Wednesday, October 16, 2019

libinput's bus factor is 1

A few weeks back, I was at XDC and gave a talk about various current and past input stack developments (well, a subset thereof anyway). One of the slides pointed out libinput's bus factor and I'll use this blog to make this a bit more widely known.

If you don't know what the bus factor is, Wikipedia defines it as:

The "bus factor" is the minimum number of team members that have to suddenly disappear from a project before the project stalls due to lack of knowledgeable or competent personnel.
libinput has a bus factor of 1.

Let's arbitrarily pick the 1.9.0 release (roughly 2 years ago) and look at the numbers: of the ~1200 commits since 1.9.0, just under 990 were done by me. In those 2 years we had 76 contributors in total, but only 24 of which have more than one commit and only 6 contributors have more than 5 commits. The numbers don't really change much even if we go all the way back to 1.0.0 in 2015. These numbers do not include the non-development work: release maintenance for new releases and point releases, reviewing CI failures [1], writing documentation (including the stuff on this blog), testing and bug triage. Right now, this is effectively all done by one person.

This is... less than ideal. At this point libinput is more-or-less the only input stack we have [2] and all major distributions rely on it. It drives mice, touchpads, tablets, keyboards, touchscreens, trackballs, etc. so basically everything except joysticks.

Anyway, I'm largely writing this blog post in the hope that someone gets motivated enough to dive into this. Right now, if you get 50 patches into libinput you get the coveted second-from-the-top spot, with all the fame and fortune that entails (i.e. little to none, but hey, underdogs are big in popular culture). Short of that, any help with building an actual community would be appreciated too.

Either way, lest it be said that no-one saw it coming, let's ring the alarm bells now before it's too late. Ding ding!

[1] Only as of a few days ago can we run the test suite as part of the CI infrastructure, thanks to Benjamin Tissoires. Previously it was run on my laptop and virtually nowhere else.
[2] fyi, xf86-input-evdev: 5 patches in the same timeframe, xf86-input-synaptics: 6 patches (but only 3 actual changes) so let's not pretend those drivers are well-maintained.


Omega said...

I never even thought about this!! I would love to help, except my skills are in python + statistics. I imagine your code is C.

Where would one start, if they were motivated.

Robeslore (Dominous) said...

I'd love to help out, but I'm a beginner in C and am in the middle of my Undergraduate studies in CS. If there's any way I can get started on helping, I'd love to know (

Jogi123 said...

I am interested as well

Allthetoast said...

Please add link to libinput source and version control repo

Peter Hutterer said...

Probably the best way to start is to go to the list of open issues at and pick one that sounds interesting. Doubly so for anything marked with "help needed" because those are the ones I won't be able to implement myself (time or hw requirements, but usually the former).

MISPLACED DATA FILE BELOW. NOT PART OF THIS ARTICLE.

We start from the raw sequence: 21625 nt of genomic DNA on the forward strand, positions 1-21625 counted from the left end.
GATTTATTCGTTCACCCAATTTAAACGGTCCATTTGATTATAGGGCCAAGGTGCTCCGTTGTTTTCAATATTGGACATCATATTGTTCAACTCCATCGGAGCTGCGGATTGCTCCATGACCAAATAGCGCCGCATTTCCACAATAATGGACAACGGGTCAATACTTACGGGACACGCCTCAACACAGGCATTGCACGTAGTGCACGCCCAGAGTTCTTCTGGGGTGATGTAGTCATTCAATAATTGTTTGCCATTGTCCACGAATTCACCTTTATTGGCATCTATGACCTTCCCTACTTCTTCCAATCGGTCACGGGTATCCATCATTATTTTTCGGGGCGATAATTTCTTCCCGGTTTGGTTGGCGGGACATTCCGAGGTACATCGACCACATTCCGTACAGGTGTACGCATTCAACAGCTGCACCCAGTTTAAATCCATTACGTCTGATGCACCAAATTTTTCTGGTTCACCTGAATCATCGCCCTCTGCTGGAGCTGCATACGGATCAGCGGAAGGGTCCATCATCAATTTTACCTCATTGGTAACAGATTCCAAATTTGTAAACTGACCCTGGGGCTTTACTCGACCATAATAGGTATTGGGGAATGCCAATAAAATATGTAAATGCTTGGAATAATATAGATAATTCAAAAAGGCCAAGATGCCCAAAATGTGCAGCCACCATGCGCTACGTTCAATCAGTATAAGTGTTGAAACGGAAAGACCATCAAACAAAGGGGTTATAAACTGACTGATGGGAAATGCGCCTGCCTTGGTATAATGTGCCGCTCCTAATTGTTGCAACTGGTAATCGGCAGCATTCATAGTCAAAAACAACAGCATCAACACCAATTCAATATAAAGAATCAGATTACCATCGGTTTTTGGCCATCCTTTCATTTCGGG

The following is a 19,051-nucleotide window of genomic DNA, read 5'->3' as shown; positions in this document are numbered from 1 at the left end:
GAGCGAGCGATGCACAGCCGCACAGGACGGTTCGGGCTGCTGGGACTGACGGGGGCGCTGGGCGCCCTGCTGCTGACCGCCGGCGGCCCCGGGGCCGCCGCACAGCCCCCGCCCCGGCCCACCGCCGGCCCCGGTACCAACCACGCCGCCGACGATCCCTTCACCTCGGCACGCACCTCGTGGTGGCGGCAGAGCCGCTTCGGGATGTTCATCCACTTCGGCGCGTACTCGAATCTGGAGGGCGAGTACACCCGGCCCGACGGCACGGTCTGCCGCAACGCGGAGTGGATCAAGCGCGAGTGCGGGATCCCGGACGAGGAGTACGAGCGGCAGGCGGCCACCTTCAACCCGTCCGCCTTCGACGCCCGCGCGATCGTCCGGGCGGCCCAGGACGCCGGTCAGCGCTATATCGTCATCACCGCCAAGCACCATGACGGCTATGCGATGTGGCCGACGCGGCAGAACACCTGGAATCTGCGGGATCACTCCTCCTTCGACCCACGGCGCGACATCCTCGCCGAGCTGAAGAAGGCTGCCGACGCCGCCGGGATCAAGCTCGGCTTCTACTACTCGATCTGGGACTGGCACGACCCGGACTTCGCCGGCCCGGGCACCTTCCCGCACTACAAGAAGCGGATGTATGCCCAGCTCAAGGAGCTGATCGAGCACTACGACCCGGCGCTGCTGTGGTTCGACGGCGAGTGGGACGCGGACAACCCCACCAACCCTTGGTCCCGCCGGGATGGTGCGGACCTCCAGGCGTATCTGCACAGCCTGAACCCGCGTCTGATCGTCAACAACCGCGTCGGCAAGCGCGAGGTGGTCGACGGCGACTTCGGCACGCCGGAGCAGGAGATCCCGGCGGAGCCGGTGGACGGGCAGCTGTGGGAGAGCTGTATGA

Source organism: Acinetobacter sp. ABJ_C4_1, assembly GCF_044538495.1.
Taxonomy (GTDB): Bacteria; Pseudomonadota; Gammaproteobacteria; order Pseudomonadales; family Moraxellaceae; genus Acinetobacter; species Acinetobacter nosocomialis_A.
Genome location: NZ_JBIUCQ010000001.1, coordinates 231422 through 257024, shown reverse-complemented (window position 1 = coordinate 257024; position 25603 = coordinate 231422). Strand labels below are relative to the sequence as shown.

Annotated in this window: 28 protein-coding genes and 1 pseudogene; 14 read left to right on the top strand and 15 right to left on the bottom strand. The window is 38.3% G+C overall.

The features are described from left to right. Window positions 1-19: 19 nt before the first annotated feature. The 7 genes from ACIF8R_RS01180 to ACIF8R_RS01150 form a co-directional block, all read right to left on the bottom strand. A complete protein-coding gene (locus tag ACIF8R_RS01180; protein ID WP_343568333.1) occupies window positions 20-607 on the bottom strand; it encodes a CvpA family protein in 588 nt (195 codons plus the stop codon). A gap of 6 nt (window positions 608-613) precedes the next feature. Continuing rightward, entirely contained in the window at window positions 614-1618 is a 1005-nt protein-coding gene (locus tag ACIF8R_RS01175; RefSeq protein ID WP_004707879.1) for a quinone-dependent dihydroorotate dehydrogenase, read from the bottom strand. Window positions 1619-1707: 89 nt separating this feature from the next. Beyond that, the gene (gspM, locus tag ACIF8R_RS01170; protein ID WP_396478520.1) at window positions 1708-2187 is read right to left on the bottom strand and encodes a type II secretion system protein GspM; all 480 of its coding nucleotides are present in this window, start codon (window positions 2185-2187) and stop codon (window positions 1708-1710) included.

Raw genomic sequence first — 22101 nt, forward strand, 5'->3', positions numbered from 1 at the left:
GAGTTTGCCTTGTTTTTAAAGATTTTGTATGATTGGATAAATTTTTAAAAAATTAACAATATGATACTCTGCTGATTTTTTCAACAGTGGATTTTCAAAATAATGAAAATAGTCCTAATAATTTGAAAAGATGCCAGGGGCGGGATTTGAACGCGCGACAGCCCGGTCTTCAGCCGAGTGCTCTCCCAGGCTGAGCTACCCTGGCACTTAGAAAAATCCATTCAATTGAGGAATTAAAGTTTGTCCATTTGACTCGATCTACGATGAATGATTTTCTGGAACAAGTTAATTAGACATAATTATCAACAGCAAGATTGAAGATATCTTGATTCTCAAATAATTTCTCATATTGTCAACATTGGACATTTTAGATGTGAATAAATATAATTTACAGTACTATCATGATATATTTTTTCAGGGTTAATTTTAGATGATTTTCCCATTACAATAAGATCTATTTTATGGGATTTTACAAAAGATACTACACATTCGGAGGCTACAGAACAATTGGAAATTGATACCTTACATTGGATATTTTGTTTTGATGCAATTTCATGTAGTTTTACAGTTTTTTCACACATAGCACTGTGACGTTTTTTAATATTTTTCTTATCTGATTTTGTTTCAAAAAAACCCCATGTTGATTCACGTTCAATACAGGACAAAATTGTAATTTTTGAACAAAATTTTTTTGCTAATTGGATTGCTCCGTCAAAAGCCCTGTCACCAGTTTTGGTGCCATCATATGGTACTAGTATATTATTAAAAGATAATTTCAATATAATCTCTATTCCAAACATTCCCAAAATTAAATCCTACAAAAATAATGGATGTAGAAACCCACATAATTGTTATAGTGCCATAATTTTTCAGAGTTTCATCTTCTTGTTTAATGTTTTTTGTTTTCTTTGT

Unknown said...

Your backlog seems to be much better than all commercial projects I worked on! Big congrats!

Ricky Zhang said...


Three years ago, I posted a bounty for a feature request in my Dell XPS 13 touch pad.(

Compared to your IT job's salary, I knew my $10 buck contribution is a peanut.

However, if you could figure out how to make the bounty/donation grows like a snowball in social media to reach out more people, I bet your project will definitely attracts more attention.

Let say your want to prioritize adding or fixing issues in your project, how about you sort it out by the bounty? I knew has done this things for years.

The motivation of human being are driven by incentives. Instead of crying help for more volunteers, how about changing your strategy first?

Just my 2 cents.

Joel Fernandes said...

You could consider proposing projects on outreachy or communitybridge. These are nice places to get new contributors involved.

Jian Yang said...

@Ricky Zhang - The entire premise of Linux is that community cooperation can produce astounding things without financial motivation. Sometimes people just want to do good.

That said, the mega-corps have turned Linux into a multi-billion dollar industry and are exploiting all of that free labor to further enrich their shareholders.

Sometimes I think that the FOSS guys should all go on strike until the Googles, Apples, and IBM's of the world decide to start contributing back in a more meaningful way.

julianx said...

Ricky Zhang said...

@Jian Yang

Exploiting free labor? Well, you must be sent from a different planet.

Let me tell you some facts:

1. Everyone in IT are well paid everywhere on the planet earth.

2. Majority of PR sent to open source projects are funded by the employees working in big corporations. Check out (

I don't see where you hateful message comes from. After all, we all need to pay our bills.

Here is the reality we face: there is not enough traction from open source community to join this project. I propose my solution using bounty to add new features, fix bugs and attract attention. You propose to go on strike.

Which way is more meaningful?

Ishan said...

Am a software developer and would like to contribute. Have gone through the list of open issues too. Is there anyway to communicate with you? Have sent a LinkedIn request to connect too, but I guess you ain't active there.